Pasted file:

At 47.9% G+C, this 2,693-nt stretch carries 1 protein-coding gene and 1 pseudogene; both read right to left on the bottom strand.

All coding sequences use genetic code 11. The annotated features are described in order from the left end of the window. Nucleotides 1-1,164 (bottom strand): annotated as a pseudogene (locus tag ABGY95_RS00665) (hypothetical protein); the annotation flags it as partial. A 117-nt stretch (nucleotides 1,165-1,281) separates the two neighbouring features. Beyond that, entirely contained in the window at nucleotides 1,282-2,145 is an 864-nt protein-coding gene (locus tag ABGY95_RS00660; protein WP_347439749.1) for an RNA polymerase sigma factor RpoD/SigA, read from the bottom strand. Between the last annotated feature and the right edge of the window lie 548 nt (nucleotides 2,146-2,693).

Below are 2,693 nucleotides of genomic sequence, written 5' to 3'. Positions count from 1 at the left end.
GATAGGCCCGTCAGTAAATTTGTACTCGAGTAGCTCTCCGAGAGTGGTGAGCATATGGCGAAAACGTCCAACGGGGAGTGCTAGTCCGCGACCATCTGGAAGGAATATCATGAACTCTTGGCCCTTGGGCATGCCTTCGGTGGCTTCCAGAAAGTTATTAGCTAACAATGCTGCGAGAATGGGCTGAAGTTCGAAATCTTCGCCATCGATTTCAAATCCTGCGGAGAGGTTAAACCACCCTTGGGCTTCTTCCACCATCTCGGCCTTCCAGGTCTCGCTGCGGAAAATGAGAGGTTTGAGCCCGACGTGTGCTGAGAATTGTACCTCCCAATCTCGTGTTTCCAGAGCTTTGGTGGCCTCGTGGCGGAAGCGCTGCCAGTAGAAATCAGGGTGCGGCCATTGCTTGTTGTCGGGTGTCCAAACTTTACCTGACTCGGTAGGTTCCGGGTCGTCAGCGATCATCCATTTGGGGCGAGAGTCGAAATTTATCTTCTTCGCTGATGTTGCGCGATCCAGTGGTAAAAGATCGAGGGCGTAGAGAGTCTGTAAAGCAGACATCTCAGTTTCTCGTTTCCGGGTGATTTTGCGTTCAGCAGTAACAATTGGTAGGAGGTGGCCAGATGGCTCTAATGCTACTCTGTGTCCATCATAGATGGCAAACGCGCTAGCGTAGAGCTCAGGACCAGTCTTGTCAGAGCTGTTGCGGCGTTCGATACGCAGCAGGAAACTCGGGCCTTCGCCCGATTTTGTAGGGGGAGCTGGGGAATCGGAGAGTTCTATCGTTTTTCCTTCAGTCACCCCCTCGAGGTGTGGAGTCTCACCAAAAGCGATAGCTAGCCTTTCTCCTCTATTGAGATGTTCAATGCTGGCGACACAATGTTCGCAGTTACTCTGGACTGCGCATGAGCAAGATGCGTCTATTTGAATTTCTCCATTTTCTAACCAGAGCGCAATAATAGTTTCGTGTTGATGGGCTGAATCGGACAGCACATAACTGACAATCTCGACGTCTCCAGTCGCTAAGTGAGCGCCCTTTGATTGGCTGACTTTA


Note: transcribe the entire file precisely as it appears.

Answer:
At 47.9% G+C, this 2,693-nt stretch carries 1 protein-coding gene and 1 pseudogene; both read right to left on the bottom strand.

All coding sequences use genetic code 11. The annotated features are described in order from the left end of the window. Nucleotides 1-1,164 (bottom strand): annotated as a pseudogene (locus tag ABGY95_RS00665) (hypothetical protein); the annotation flags it as partial. A 117-nt stretch (nucleotides 1,165-1,281) separates the two neighbouring features. Beyond that, entirely contained in the window at nucleotides 1,282-2,145 is an 864-nt protein-coding gene (locus tag ABGY95_RS00660; protein WP_347439749.1) for an RNA polymerase sigma factor RpoD/SigA, read from the bottom strand. Between the last annotated feature and the right edge of the window lie 548 nt (nucleotides 2,146-2,693).

Below are 2,693 nucleotides of genomic sequence, written 5' to 3'. Positions count from 1 at the left end.
GATAGGCCCGTCAGTAAATTTGTACTCGAGTAGCTCTCCGAGAGTGGTGAGCATATGGCGAAAACGTCCAACGGGGAGTGCTAGTCCGCGACCATCTGGAAGGAATATCATGAACTCTTGGCCCTTGGGCATGCCTTCGGTGGCTTCCAGAAAGTTATTAGCTAACAATGCTGCGAGAATGGGCTGAAGTTCGAAATCTTCGCCATCGATTTCAAATCCTGCGGAGAGGTTAAACCACCCTTGGGCTTCTTCCACCATCTCGGCCTTCCAGGTCTCGCTGCGGAAAATGAGAGGTTTGAGCCCGACGTGTGCTGAGAATTGTACCTCCCAATCTCGTGTTTCCAGAGCTTTGGTGGCCTCGTGGCGGAAGCGCTGCCAGTAGAAATCAGGGTGCGGCCATTGCTTGTTGTCGGGTGTCCAAACTTTACCTGACTCGGTAGGTTCCGGGTCGTCAGCGATCATCCATTTGGGGCGAGAGTCGAAATTTATCTTCTTCGCTGATGTTGCGCGATCCAGTGGTAAAAGATCGAGGGCGTAGAGAGTCTGTAAAGCAGACATCTCAGTTTCTCGTTTCCGGGTGATTTTGCGTTCAGCAGTAACAATTGGTAGGAGGTGGCCAGATGGCTCTAATGCTACTCTGTGTCCATCATAGATGGCAAACGCGCTAGCGTAGAGCTCAGGACCAGTCTTGTCAGAGCTGTTGCGGCGTTCGATACGCAGCAGGAAACTCGGGCCTTCGCCCGATTTTGTAGGGGGAGCTGGGGAATCGGAGAGTTCTATCGTTTTTCCTTCAGTCACCCCCTCGAGGTGTGGAGTCTCACCAAAAGCGATAGCTAGCCTTTCTCCTCTATTGAGATGTTCAATGCTGGCGACACAATGTTCGCAGTTACTCTGGACTGCGCATGAGCAAGATGCGTCTATTTGAATTTCTCCATTTTCTAACCAGAGCGCAATAATAGTTTCGTGTTGATGGGCTGAATCGGACAGCACATAACTGACAATCTCGACGTCTCCAGTCGCTAAGTGAGCGCCCTTTGATTGGCTGACTTTA